Mostly what I cared about was that Lincoln the character be fully rendered. To me, the plot is less important than who he is. So my conversations with Tony would be, just make sure you get Lincoln’s humor in there. Show his warmth. Show him conversationally, the way he’d put his arm around somebody and tell these stories. Show him as a political figure. Once Steven and Tony decided they had this story within a story to tell, with its own beginning, middle, and end, that seemed right for a movie. It’s hard to imagine how they could have gotten more in there.

Talk about visiting the set.

I went last November, when they were filming at the Virginia House of Delegates in Richmond. Rick Carter, the production designer, wanted me to see the White House set, which was built in an old pinball machine factory. When Rick opened the door into the “White House,” I was just blown away. The bedroom, the office, the silk screening and carpet, the first editions of books Lincoln was reading — I could practically smell the smoke in the draperies from [Secretary of State William] Seward’s cigars. For 10 years, I’d been trying to think about what this place would be like. Then, suddenly, here it was. I’d been catapulted back into 1865. That was an incredibly special moment.

Your reaction to the finished film?

The parts I love most are when Lincoln tells one of his stories. Not only because he did that all the time, but because his whole face would change. Lincoln’s face had a structural sadness to it, as does Daniel’s. When you watch his eyes become shiny and a smile light up his face, you feel he’s really alive. I’ve often been asked, “If you could sit with Lincoln for dinner, what would you ask him?” As a Lincoln scholar, I know you’re supposed to say, “What would you have done differently about Reconstruction?” I’d just want him to tell stories for an hour, though, because then I’d truly see him come alive.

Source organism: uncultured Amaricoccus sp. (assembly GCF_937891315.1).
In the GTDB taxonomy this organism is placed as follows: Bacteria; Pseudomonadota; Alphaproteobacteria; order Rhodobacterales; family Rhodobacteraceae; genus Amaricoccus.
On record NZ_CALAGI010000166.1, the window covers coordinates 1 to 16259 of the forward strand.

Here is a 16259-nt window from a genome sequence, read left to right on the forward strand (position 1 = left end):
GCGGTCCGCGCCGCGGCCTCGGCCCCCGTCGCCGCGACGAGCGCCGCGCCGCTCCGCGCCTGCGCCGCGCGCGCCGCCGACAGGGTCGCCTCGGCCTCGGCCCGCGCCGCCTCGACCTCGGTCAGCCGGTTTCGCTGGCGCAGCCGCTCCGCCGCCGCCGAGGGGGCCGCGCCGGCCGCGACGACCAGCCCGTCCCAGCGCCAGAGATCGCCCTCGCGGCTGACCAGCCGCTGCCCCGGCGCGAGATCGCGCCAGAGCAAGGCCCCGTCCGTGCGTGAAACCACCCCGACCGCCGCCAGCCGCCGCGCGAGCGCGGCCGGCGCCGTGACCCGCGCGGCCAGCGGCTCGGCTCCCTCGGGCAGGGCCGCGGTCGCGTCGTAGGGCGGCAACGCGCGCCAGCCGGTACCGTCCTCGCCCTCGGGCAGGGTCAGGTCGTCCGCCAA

What might young people learn from this film?

They’re going to come away knowing something deep about Lincoln, which was Steven and Tony’s decision: Either go deep or go broad. Their way allows Lincoln to come across in much more complex fashion, in a story most people don’t know. Most people think the Emancipation Proclamation ended slavery. Lincoln knew differently, though, that [emancipation] could go away once the war ended.

Were there any compressions of historical detail that bothered or puzzled you? Thaddeus Stevens, for instance, is not a huge character in your book.

You’re right. What he is, though, is a symbol of the abolitionist radicals Lincoln had to deal with. I miss Seward not having an even bigger role, too, but I completely understand. All the way through the war, Lincoln wrestles with the fact that although he couldn’t stand the sight of blood or kill a single animal as a child, he’s responsible for all these deaths. And [those deaths] must be made worthwhile by the war being won and the Union being saved and slavery ending. When he actually delays the peace talks in order to get the 13th Amendment passed, then he really feels the loss of every life afterward. That’s also compressed into a story within a story, but I felt it’s all there [in the movie].

Q. What’s on your short list of favorite presidential movies?

A. It’s not presidential, but “All the King’s Men” is a great political movie. I also loved “The American President” with Michael Douglas and Annette Bening, which really captured the White House. Oliver Stone’s “Nixon” was pretty compelling as well.

In your view, does “Lincoln” rank high among presidential biopics?

Absolutely. Watching it, I’m not sure I even felt I was in a movie. I knew I was going to respect him when I started researching my book, but I had no idea how much pleasure I would take in his company. The movie captures that, too.

Interview was condensed and edited. Joseph P. Kahn can be reached at jkahn@globe.com.